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Tetso guilty of second-degree murder in ‘no-body’ case

A defendant is charged in the death of a Baltimore County woman last seen and heard from on a March day. Prosecutors, though unable to find the victim’s body, build a circumstantial evidence case using surveillance videos and cell phone records and obtain a guilty verdict.

It happened to Dennis Tetso, who was convicted Friday of second-degree murder in the death of his wife, Tracey Gardner-Tetso, missing since March 6, 2005. But it could also happen to Jason Gross, who will face murder charges next year in the death of teenager Rochelle Battle, missing since March 6, 2009.

“I’m not trying to start a trend,” Baltimore County State’s Attorney Scott D. Shellenberger said Friday afternoon after the Tetso verdict. “If we think it’s a good case and a strong case, we’re going to go after it.”

Tetso, 45, faces a maximum of 30 years in prison when he is sentenced Nov. 23 by Judge Patrick Cavanaugh in Baltimore County Circuit Court. David B. Irwin, one of Tetso’s lawyers, was relieved that his client was not convicted of first-degree murder but still plans to appeal the conviction.

The defense argued throughout the seven-day trial that there was no forensic, DNA or physical evidence connecting Tetso to any crime. They also accused police of zeroing in on Tetso from the start of the investigation. Tetso took the witness stand as the defense’s only witness and said he never physically harmed his wife and does not know where she is.

“There’s no way a reasonable jury could find intent to convict for murder based on no facts,” said Irwin, of Irwin, Green & Dexter LLP in Towson.

The jury of seven women and five men deliberated for four days. They issued a joint statement saying they would not comment on the case.

“When you don’t have a body or mechanism of death, it was a very logical outcome,” Shellenberger said of the verdict.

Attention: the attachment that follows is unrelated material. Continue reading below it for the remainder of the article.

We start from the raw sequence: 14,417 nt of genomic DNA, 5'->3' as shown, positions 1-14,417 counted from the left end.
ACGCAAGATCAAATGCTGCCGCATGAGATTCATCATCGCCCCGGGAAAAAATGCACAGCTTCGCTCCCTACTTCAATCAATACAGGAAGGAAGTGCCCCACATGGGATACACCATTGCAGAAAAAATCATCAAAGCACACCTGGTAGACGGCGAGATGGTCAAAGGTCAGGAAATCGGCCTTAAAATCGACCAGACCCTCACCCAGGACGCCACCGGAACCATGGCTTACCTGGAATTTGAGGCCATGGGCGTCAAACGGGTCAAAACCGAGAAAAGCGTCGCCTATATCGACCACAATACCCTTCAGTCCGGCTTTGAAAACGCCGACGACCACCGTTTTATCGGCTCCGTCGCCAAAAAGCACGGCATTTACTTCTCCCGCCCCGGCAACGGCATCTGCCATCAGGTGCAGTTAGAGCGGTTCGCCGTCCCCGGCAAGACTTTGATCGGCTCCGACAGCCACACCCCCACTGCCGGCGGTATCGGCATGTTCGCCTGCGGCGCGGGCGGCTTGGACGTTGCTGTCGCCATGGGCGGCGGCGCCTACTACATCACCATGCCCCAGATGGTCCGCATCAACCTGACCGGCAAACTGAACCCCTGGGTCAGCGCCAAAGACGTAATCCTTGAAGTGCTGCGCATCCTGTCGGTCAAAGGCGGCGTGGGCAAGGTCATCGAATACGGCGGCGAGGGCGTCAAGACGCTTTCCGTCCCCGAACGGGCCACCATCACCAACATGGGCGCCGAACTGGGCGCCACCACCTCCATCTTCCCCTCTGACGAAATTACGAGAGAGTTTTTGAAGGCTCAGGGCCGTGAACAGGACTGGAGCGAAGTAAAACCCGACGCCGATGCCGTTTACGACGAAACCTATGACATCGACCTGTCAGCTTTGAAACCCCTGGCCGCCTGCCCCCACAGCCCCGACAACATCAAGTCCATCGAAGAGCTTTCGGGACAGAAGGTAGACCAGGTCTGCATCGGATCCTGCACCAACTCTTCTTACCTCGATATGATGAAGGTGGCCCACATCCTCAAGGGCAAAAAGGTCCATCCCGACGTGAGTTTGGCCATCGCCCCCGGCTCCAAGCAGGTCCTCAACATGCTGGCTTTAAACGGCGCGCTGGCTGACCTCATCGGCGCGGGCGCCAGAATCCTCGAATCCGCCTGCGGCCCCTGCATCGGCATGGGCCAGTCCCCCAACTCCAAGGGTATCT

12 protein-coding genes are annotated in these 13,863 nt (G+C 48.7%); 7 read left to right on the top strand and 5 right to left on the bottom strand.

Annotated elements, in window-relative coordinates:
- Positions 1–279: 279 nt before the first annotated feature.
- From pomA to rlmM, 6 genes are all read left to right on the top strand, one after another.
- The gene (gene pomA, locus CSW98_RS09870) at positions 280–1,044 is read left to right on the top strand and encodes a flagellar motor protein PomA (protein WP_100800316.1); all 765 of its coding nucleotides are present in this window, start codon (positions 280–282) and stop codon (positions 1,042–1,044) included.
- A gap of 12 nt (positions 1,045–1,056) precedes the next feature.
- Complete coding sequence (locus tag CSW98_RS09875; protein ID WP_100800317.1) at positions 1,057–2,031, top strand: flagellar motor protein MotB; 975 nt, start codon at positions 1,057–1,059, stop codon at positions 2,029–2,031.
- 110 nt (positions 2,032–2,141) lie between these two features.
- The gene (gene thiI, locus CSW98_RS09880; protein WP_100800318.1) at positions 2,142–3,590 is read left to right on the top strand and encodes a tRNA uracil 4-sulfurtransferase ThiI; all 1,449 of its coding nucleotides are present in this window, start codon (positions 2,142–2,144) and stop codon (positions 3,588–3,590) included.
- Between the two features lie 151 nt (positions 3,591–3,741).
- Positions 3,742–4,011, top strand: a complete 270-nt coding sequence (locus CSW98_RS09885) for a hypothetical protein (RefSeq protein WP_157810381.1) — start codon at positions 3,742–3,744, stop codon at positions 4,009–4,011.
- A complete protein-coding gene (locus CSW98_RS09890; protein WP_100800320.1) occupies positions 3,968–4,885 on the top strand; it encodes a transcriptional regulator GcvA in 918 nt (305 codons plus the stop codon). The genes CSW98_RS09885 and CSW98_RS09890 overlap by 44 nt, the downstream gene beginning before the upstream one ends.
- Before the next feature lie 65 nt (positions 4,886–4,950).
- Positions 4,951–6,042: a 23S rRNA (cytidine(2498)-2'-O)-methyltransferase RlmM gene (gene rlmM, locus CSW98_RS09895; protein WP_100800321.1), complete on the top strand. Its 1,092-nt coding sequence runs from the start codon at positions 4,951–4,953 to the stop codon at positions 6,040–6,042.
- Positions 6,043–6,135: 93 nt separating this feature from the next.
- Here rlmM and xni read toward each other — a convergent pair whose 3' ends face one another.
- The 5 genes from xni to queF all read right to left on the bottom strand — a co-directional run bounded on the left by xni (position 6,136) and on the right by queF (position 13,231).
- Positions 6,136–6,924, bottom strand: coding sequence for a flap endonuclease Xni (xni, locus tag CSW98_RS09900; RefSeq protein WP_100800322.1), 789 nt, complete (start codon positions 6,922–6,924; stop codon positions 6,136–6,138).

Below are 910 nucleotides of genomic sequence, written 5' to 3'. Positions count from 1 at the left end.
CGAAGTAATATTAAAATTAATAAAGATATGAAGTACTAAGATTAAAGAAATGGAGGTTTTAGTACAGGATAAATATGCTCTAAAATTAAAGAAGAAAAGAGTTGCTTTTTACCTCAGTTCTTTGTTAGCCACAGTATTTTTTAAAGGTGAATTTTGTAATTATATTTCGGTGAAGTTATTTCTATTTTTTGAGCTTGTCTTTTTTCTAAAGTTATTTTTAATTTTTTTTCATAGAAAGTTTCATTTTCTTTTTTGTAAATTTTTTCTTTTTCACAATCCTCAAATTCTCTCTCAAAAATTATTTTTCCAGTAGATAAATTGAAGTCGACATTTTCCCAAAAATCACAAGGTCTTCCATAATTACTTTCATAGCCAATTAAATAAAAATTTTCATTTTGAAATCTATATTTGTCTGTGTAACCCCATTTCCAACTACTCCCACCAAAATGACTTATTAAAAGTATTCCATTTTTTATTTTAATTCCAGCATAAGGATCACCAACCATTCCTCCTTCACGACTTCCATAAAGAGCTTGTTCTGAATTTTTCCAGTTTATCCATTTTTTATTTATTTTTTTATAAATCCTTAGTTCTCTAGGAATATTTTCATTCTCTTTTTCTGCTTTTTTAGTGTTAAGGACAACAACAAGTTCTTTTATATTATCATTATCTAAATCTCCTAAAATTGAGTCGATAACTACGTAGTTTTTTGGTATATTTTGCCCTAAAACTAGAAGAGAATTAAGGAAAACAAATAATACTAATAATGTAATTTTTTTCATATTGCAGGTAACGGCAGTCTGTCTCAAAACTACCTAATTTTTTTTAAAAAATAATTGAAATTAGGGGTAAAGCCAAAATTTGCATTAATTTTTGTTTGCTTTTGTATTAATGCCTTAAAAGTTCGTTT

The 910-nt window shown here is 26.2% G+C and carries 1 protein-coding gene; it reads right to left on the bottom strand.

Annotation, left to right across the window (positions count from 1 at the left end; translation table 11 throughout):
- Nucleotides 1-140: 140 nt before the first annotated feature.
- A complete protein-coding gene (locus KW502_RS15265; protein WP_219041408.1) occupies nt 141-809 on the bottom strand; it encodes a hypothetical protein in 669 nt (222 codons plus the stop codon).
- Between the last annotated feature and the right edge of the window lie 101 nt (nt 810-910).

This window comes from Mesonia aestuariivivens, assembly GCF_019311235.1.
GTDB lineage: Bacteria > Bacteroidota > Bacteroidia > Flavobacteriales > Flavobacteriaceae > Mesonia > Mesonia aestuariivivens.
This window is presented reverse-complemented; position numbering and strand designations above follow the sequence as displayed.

Shellenberger also made a point of praising Detective Philip G. Marll, the lead investigator in the case. Irwin had alleged during the trial Marll gave perjured testimony related to the search of Gardner-Tetso’s car when it was initially recovered in March 2005.

“I think this is a validation to what a great detective he is,” Shellenberger said. “He never gave up.”

Marll was not one of the lead investigators in Battle’s disappearance, according to court records. Gross, 35, was indicted in April for the teen’s murder and faces the possibility of life in prison without parole. His two public defenders, Hossein R. Parvizian and James R. Dills, could not be reached for comment Friday afternoon.

Shellenberger said prosecutors learned from Tetso’s case “what negatives you have to prove” in a murder case without a body, such as using a lack of bank account activity to demonstrate the victim is dead, not just missing.

That prosecutors showed Gardner-Tetso is dead was difficult for her family and friends to hear. Cathy Gardner, her stepmother, said the trial “brought back everything as if it was yesterday.” Gardner said she vowed to find her stepdaughter the day she went missing, a promise she will strive to keep.

“This is justice for Tracey, [but] we want our closure,” Gardner said. “We want to give her a proper burial.”